• I live in the state of Maine. I am now on my 3rd appeal with my short term disability company. In which they keep denying my claim do to work related. However, I am currently in controversy with works compensation. In the state of Maine there is a law called chapter 530. Which side ate the short term disability has to review on provisions and can’t deny do to work related. Yet they continue to do so. I do have the bureau of insurance investigation yet I feel they just giving me the runaround. At this point I know I am denied again for work related just haven’t received the letter. But called and heard it on the phone. So I am wondering at this point if I can file a lawsuit on bad faith. This is a private STD policy. Thank you for your time.

    TabithaFeb 29, 2020  #6

  • Armando, did you file the administrative appeal of the denial? The law only provides 180 days to file same, and failure to do so could prevent you from pursuing your legal rights. Please feel free to contact our office to discuss your claim.

    Stephen JessupJan 28, 2018  #5

  • I have been on std disability since July. Cigna Insurance has closed my case. I filed a grievance and was told I would receive a response in 5 days. Claims manager never calls back. I always provided paperwork for Cigna because they said they never received any fax. Which is a lie. I sent a complaint with California insurance department and recieved a call from Cigna just asking for information. I wanna sue them and file a cival lawsuit in California against claim manager.

    Armando M.Jan 27, 2018  #4

  • Unfortunately, LTD carriers are NOT subject to good faith claims handling. They do every thing in their power to delay the payment of claims including committing what would be considered fraudulent acts. In my case, Cigna insurance independent medical reviewer downgraded the surgery that was performed on me in order to make sure my original appeal was denied. Cigna then back tracked and created a “persona” of me in order to make sure the independent medical review would prove what they said. They also knowingly create a situation where they are not able to get medical information and then blamed my doctor for not providing this information. When I advised them that if the doctor released this information to them, he would violate the law, they told me that was the way they did business.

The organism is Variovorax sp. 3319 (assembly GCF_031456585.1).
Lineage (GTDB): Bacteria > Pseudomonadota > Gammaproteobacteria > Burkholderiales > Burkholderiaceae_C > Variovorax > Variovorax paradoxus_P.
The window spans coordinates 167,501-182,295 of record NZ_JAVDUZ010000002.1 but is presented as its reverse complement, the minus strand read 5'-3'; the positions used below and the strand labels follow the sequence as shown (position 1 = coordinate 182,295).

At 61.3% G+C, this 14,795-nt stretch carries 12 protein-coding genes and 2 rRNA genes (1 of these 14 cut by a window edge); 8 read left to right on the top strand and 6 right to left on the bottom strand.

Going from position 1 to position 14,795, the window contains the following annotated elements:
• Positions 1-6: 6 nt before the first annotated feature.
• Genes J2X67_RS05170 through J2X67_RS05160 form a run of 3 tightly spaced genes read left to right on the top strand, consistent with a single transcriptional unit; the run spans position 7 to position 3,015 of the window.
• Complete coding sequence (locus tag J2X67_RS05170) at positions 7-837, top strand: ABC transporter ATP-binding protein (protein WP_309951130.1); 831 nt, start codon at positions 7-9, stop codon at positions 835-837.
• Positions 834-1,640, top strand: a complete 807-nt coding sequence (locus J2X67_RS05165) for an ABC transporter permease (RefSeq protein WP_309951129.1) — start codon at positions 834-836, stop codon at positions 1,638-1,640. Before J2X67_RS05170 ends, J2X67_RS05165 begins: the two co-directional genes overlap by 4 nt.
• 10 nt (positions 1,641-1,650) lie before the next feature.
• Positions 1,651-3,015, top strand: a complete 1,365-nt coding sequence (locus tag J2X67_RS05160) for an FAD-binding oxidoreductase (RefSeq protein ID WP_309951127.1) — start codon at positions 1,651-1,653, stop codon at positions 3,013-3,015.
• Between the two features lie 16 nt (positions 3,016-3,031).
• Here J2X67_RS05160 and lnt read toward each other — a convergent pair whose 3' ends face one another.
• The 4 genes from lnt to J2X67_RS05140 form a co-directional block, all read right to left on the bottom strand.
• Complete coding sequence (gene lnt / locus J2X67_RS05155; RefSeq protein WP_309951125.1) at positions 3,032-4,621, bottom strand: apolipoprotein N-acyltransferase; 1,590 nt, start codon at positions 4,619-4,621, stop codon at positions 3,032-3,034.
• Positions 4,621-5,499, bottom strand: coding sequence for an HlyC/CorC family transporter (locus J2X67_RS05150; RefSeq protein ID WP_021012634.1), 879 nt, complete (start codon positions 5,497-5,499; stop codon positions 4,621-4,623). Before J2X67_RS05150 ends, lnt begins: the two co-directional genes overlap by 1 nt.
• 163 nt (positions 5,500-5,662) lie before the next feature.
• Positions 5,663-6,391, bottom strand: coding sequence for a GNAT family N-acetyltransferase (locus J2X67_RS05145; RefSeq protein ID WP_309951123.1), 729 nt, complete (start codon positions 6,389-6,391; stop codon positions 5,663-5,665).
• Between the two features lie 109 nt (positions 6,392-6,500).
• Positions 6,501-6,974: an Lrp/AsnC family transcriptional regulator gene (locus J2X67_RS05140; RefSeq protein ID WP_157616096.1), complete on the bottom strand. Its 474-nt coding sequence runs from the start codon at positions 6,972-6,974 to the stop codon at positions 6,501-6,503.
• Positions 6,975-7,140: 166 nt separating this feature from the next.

So in closing, when dealing with a LTD carrier, you need to advise them in writing to request all information from you doctor in writing and no just phone calls and faxing information, and also when it comes to your treatment make sure you see on occupational therapist and not just a physical therapist in order to document your disability.

    Theodore DimarcelloApr 5, 2014  #3

  • Mark,

    Your options are dependent on the nature of your policy and the law governing same. Please feel free to contact our office to discuss how we may be able to assist you.

    Stephen JessupJan 24, 2014  #2

  • What are one’s option if the disability company has not responded nor made a decision on a claim after the 90 day elimination period? I am going on 4 months now, and the insurance told me 3 weeks ago that I was “pending”. I haven’t heard anything from them since. Total silence. When does bad faith come into play? I had a private policy. My doctor wrote a note stating that I was totally disable from my occupation.

    MarkJan 23, 2014  #1